Part Two-Teas for Health & Hydration: Good Digestion


HERE IS PART TWO of our Six-Part Series: Teas for Good Health, Hydration, and Vitality!  

See what we discovered about echinacea, ginger, chamomile, hibiscus and rosehips, green tea, and oolong tea, along with tips on how you can enjoy the benefits of each.  


Native to South Asia and China, ginger is a culinary root that has been celebrated for its spicy flavor and health-promoting qualities for over 5,000 years. From oral health to digestive health, here are three benefits of ginger tea you can start enjoying today. We also added some tips on how you can easily add this antioxidant-rich flavor to your health and hydration routine. 

1. Relieve inflammation, muscle soreness, and pain. 

Ginger contains raffinose and gingerol. These are two compounds that are shown to temporarily help reduce inflammation and pain. Ginger tea may be an effective remedy for alleviating exercise-induced muscle soreness, menstrual cramps, headaches, and pain from osteoarthritis. 

2. Support a healthy, beautiful smile.  

If you want to experience your best overall wellbeing, a healthy smile is key. And since 50 percent of American adults over 30 have gum disease, it’s worth paying attention to the health of the tissues that support your teeth!  

While it doesn’t replace brushing, flossing, and routine dental visits, the compounds in ginger tea can help reduce plaque. It can also help reduce the inflammation that contributes to cavities and gum disease, making it a great ally to your oral health regimen as well. 

3. Reduce nausea and improve digestion. 

Your digestive tract (also known as your enteric nervous system) is lined with over 100 million neurons—as many as you’ll find in the brain of a cat! Your digestive tract is also referred to as your “second brain”, it communicates VERY closely with your actual brain about your physical and emotional state. In fact, chronic irritation in your digestive system—such as nausea and indigestion—may even trigger mood changes, such as anxiety and depression.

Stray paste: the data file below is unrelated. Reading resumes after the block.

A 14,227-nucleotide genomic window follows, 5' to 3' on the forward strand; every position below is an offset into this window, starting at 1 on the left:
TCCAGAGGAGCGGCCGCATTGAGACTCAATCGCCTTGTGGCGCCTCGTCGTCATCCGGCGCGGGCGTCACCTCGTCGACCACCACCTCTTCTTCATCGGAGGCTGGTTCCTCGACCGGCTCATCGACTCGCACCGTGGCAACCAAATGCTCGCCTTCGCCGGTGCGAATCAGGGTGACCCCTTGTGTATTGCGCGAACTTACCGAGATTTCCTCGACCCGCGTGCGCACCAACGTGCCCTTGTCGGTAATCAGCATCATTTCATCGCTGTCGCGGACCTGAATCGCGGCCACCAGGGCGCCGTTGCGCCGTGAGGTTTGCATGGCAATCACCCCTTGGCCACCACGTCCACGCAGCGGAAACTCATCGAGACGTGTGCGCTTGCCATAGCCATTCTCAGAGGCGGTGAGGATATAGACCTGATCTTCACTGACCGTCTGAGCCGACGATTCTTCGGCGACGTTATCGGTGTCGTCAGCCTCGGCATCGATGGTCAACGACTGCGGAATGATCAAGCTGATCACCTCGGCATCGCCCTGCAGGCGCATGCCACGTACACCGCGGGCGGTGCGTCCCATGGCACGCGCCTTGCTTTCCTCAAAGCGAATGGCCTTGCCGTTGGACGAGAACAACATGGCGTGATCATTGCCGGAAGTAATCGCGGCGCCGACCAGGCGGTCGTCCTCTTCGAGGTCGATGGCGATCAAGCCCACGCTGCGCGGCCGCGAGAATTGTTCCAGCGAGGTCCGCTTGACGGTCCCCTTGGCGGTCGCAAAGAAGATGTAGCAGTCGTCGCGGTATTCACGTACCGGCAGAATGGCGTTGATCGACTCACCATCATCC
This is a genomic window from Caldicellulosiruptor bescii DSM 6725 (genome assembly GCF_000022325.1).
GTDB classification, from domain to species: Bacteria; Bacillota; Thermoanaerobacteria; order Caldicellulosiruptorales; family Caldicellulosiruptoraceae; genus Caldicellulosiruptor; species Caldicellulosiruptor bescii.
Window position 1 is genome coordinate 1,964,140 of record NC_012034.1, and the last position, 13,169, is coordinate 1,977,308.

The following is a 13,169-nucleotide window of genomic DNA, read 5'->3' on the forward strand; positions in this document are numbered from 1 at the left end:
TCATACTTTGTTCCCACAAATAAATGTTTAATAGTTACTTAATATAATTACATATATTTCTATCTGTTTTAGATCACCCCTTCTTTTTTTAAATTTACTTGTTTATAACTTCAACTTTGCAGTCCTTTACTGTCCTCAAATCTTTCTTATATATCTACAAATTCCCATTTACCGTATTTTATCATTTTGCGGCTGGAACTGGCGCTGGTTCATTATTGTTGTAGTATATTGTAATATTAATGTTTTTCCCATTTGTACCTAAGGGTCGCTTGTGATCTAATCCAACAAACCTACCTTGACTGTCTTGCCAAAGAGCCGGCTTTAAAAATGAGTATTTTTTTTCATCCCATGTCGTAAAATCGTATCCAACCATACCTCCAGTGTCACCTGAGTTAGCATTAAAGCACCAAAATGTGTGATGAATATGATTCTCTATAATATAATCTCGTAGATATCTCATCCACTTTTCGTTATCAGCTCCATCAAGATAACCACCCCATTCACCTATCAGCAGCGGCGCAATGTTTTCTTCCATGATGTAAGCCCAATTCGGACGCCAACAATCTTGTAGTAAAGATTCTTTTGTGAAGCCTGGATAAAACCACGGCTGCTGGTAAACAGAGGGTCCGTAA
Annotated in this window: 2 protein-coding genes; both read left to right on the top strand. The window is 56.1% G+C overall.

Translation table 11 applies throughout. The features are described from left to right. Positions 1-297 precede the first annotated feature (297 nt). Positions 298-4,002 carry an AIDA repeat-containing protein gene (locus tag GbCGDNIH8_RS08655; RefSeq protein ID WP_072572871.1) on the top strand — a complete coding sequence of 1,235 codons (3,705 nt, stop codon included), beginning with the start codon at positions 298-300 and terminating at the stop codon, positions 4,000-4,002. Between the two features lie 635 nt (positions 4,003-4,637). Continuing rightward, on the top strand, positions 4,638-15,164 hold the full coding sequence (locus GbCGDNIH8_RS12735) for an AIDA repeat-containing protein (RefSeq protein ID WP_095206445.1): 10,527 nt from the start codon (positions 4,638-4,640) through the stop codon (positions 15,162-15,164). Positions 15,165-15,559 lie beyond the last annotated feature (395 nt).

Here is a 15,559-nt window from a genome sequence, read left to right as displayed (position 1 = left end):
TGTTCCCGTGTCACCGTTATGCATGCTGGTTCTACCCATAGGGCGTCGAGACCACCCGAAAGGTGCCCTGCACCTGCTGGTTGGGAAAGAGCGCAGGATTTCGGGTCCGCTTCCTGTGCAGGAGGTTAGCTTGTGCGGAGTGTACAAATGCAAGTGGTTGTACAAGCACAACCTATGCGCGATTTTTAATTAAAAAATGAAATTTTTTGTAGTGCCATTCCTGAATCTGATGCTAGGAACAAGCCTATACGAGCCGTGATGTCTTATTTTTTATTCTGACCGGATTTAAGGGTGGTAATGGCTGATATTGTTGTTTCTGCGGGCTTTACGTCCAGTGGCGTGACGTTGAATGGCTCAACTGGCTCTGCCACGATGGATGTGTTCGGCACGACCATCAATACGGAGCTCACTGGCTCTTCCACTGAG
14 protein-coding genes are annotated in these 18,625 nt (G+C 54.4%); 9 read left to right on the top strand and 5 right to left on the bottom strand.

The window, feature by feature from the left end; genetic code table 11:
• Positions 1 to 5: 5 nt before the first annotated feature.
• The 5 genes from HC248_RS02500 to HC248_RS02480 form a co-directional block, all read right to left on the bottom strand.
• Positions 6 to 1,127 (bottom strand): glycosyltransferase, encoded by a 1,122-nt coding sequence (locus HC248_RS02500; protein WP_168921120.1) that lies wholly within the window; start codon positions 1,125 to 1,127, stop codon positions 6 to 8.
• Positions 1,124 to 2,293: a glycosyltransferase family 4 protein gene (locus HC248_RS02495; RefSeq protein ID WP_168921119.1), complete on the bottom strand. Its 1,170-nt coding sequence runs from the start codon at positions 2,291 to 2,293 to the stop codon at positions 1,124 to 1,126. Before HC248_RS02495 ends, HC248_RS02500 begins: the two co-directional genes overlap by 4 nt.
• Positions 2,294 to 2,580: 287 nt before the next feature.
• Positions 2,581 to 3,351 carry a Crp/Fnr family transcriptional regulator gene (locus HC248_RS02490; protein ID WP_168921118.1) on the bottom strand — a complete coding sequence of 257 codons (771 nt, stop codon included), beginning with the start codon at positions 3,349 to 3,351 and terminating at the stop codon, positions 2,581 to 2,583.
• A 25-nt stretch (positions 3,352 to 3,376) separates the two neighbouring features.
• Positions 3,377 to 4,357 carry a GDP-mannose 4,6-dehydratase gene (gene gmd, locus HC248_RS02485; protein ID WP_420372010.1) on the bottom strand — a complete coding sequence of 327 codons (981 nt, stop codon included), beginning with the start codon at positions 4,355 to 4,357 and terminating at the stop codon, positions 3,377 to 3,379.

Ginger tea may help ease indigestion and promote a comfortable post-meal experience. It can also help alleviate nausea from sea sickness, surgery, chemotherapy, and morning sickness. 

How to Prepare Ginger Tea

Ginger tea is available in teabags, or can be prepared using fresh ginger root. If you’re using a teabag, steep it in a mug of freshly boiled water for up to 15 minutes and drink once cooled. To prepare fresh ginger tea, peel and thinly slice about 2 inches of fresh ginger, boil in 2 cups of water for 10 to 20 minutes, strain the pieces, and enjoy once cooled. 

Unless you have a known ginger allergy or a sensitivity to spicy foods, ginger tea is considered safe for most people. Ginger has a slight blood thinning effect (like aspirin) and may lower blood pressure, check with your doctor if you have a health condition or are currently taking any medications.

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